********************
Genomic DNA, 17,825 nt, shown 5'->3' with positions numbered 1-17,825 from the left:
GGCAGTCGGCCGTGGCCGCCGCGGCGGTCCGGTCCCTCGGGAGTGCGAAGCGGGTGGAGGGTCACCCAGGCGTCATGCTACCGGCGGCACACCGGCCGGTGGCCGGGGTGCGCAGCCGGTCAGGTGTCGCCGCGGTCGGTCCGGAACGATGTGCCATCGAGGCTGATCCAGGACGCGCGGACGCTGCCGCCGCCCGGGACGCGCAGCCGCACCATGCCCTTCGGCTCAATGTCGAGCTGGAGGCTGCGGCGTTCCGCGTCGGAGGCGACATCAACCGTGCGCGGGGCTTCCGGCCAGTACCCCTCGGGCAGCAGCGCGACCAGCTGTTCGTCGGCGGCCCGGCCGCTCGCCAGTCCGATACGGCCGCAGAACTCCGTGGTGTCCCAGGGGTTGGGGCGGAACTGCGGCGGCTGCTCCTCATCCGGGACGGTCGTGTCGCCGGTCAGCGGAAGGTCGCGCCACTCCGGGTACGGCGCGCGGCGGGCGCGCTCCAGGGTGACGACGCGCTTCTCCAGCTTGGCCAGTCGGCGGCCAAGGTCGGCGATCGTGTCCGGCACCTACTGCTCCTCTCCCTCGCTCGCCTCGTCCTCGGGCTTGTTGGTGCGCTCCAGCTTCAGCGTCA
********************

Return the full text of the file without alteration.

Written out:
Genomic DNA, 17,825 nt, shown 5'->3' with positions numbered 1-17,825 from the left:
GGCAGTCGGCCGTGGCCGCCGCGGCGGTCCGGTCCCTCGGGAGTGCGAAGCGGGTGGAGGGTCACCCAGGCGTCATGCTACCGGCGGCACACCGGCCGGTGGCCGGGGTGCGCAGCCGGTCAGGTGTCGCCGCGGTCGGTCCGGAACGATGTGCCATCGAGGCTGATCCAGGACGCGCGGACGCTGCCGCCGCCCGGGACGCGCAGCCGCACCATGCCCTTCGGCTCAATGTCGAGCTGGAGGCTGCGGCGTTCCGCGTCGGAGGCGACATCAACCGTGCGCGGGGCTTCCGGCCAGTACCCCTCGGGCAGCAGCGCGACCAGCTGTTCGTCGGCGGCCCGGCCGCTCGCCAGTCCGATACGGCCGCAGAACTCCGTGGTGTCCCAGGGGTTGGGGCGGAACTGCGGCGGCTGCTCCTCATCCGGGACGGTCGTGTCGCCGGTCAGCGGAAGGTCGCGCCACTCCGGGTACGGCGCGCGGCGGGCGCGCTCCAGGGTGACGACGCGCTTCTCCAGCTTGGCCAGTCGGCGGCCAAGGTCGGCGATCGTGTCCGGCACCTACTGCTCCTCTCCCTCGCTCGCCTCGTCCTCGGGCTTGTTGGTGCGCTCCAGCTTCAGCGTCA